Sometimes we dare to dream that we’re better than all this, that we can all just get along, despite which borough we live in (unless you live in Staten Island, in which case, intern Myles, are you reading this?). The fact that we’re all New Yorkers should bind us, right, regardless of our zip code differences? Wrong. Not when there’s snow on the ground.
Yesterday, Mayor Bloomberg acknowledged that Brooklyn got it bad with the snow (and also, to some extent, that Brooklyners were pissed): “Well, good morning. Brooklyn, as you may know, was one of the boroughs hardest hit by the blizzard — and that’s why we’ve come here for this update.”
Brooklyn, of course, has around a million more people than Manhattan does. (Queens has a little less, about 700,000 more than Manhattan, per 2009 population counts.)
And yet, despite that, Brooklyn — and Queens — are still largely under snow cover (check out this map of plowed/not plowed streets from WNYC). Granted, population is not the only reason to prioritize a dig-out, and most people understand that certain “commercial centers” are going to get cleared first. Yet, after two days, and now a third, Brooklyners — particularly those in the outlying boroughs — are shouting preferential treatment. After all, the Mayor’s street has been clear for days now!
Yesterday Ned Berke of the blog Sheepshead Bites wrote a post entitled “Go To Hell, Mayor Bloomberg: This Is Why We’re Angry,” along with a photo comparing his (unplowed) block to Bloomberg’s. An excerpt:
The final straw was when BrooklynQ sent me the photo (above left) of the street Mayor Bloomberg lives on, perfectly plowed, almost as if it never snowed at all. On the right is my block, unplowed, and with every car under several feet of snow.
I’ve walked up and down my street several times today, and heard neighbors saying the same things: “Where’s the city? Where’s the Department of Sanitation? Where’s Mayor Bloomberg?”
It must be pretty easy to urge patience when you’re well taken care of. It must be pretty easy when every agency caters to your needs, paid for by our greenbacks. It must be pretty easy to shrug off our complaints, as if our contribution – in both taxes and the workforce – amount to nothing.
Enough of the snow job. Get the work done, Mayor Bloomberg.
204 people commented. Because, well, it’s not like they can really go anywhere, what with the icicle terrorism in Cobble Hill and, oh yeah, the subway service, or lack thereof:
(Note to Mayor’s office: The “homebound” make for the perfect angry commenters/hecklers, as long as their Internet service holds out.)
Miss Heather of New York Shitty reposted the Sheepshead Bites photo and wrote,
“Patience” my ass. This B62 bus (and numerous others) parked on our thoroughfares are not only inconveniences which afflict working Brooklynites but Long Island Cityites as well. But why should that matter? We do not live in Manhattan.
(She’s also asking folks to send in photos of their ‘hoods to juxtapose their own block with Bloomberg’s. Which could be fun.)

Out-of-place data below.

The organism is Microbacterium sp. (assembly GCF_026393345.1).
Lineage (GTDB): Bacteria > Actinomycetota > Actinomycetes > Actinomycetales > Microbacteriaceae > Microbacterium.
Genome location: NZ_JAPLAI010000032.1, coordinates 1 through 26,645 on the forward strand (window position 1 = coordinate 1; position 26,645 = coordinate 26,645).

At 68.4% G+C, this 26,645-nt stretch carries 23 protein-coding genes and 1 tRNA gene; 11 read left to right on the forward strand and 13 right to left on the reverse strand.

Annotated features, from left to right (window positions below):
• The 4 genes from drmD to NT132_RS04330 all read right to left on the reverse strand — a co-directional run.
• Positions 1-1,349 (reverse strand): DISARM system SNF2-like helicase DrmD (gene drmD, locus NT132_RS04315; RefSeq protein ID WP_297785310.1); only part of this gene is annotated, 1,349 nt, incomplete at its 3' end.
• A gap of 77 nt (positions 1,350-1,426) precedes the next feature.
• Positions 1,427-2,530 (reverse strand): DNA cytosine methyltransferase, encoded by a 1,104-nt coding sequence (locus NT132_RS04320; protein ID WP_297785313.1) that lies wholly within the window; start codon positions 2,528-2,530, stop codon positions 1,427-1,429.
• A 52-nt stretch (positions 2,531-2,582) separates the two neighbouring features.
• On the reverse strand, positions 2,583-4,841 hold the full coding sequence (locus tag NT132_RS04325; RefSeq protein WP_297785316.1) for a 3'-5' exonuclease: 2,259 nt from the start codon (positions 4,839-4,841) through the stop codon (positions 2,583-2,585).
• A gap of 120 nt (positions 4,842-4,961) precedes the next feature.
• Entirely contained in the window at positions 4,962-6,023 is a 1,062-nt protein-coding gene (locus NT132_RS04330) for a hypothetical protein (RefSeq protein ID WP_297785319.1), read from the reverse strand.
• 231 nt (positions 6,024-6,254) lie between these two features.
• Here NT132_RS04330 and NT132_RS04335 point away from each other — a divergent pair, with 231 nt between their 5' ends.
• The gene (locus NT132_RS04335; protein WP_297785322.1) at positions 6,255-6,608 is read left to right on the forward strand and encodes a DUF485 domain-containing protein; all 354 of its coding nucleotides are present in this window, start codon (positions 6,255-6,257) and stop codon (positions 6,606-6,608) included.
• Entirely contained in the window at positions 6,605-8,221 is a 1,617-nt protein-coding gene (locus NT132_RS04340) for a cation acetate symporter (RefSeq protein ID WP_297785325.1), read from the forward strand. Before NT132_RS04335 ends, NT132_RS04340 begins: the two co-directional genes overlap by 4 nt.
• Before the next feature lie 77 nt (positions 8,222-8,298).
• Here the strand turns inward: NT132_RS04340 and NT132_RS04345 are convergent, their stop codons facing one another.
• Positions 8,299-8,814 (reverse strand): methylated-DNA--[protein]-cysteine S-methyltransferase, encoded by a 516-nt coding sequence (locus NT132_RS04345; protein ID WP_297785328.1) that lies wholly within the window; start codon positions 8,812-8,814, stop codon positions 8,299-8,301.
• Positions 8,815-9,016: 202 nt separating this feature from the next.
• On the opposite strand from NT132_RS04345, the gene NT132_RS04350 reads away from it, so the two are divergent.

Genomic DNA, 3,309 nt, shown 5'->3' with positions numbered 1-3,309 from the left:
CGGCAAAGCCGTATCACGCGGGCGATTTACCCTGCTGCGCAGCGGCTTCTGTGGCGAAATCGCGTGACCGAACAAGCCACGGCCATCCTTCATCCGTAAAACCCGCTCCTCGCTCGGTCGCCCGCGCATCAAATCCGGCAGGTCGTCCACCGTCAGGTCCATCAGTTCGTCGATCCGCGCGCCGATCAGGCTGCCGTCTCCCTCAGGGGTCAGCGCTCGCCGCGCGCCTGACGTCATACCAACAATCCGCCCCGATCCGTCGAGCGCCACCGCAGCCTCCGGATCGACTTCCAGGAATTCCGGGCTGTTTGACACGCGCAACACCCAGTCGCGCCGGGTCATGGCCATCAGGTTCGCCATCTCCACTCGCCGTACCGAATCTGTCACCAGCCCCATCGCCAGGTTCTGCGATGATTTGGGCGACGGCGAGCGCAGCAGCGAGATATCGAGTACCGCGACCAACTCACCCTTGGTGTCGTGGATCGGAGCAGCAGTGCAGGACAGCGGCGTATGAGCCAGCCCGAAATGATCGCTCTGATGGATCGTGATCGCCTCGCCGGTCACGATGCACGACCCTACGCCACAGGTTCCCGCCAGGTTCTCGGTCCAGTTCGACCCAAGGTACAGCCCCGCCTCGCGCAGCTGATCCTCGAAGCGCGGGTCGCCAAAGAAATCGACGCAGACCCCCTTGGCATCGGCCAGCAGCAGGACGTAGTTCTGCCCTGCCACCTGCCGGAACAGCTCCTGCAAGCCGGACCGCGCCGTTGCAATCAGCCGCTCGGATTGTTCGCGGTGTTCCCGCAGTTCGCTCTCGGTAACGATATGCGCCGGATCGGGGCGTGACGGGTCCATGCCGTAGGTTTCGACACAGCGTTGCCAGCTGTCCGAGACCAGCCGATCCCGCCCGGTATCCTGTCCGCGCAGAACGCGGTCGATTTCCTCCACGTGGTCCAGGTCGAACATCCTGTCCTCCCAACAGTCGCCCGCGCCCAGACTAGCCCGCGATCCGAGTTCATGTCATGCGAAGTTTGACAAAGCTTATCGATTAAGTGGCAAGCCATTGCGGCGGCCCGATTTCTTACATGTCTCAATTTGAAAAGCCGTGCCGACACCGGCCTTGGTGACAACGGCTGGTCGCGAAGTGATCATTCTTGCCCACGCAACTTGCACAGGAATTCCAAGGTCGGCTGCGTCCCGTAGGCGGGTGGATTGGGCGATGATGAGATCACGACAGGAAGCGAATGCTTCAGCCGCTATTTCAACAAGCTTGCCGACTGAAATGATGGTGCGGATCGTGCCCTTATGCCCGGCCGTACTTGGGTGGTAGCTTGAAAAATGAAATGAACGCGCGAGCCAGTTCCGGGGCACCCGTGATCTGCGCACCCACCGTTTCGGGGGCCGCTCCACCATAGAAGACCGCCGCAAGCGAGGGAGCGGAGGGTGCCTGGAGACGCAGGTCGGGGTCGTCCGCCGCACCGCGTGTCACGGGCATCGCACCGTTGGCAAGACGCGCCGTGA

Meanwhile, we called the Mayor’s office to get some clarification on what gets plowed first and why. Give us answers! Help us understand! Or pull a Cory Booker and come dig out our ailing grandma.
The worst part, perhaps, is that Manhattanites and Brooklyners were just starting to really get along — we hadn’t heard a snide comment on either side in ages. (Maybe because almost everyone lives in Brooklyn now?) Some of us had even attempted inter-borough dating!
Disappointingly, it took quite a few tries to get the Mayor’s office, or whatever poor phone answerer they transferred us to, probably herself snowbound, to even understand we were saying “Village Voice.” At any rate, we’re still waiting for a response. We’ll update if and when that, like your snow plow, arrives.
In the meantime, Brooklyners and Manhattanites, let’s not let this wintry debacle ruin the strides of cordiality we’d finally begun to achieve. Someday the snow will melt, and we’ll want to be able to look each other in the eyes again, albeit, perhaps, drunkenly at a bar somewhere. Union Pool?
Anyway, this is clearly all the fault of no one but a man with the power to make it snow.
UPDATED: At Bloomberg’s latest press conference, he says “It’s not that you don’t care, it’s just that you have to do as much good with the resources you have,” and, “We did not do as good a job as the city has the right to expect.” But, basically, stop bitching for now and we’ll figure out why this went so wrong later.
UPDATED 2: The Sanitation Department called us. Matthew Lipani, their spokesman, had the following to say about snow cleanup:
“It’s not based on borough; it’s based on the priority of streets. In each borough, trucks are deployed based on the priority of streets. Main arteries, the highways, are done first. secondary are the side streets; third are the tertiary dead ends. It’s not Manhattan first, then Queens, etc. The plows are deployed citywide, simultaneously.”
When we asked why Brooklyn streets were still not cleared while Manhattan streets, by and large, are, he brought up the abandoned cars and stuck vehicles the mayor has mentioned. Whether there were more of those in Brooklyn, he did not know.
Beyond that, Lipani said, “There may be a perception of inequality, but that is not the case.”
What do you guys think?
This article from the Village Voice Archive was posted on December 29, 2010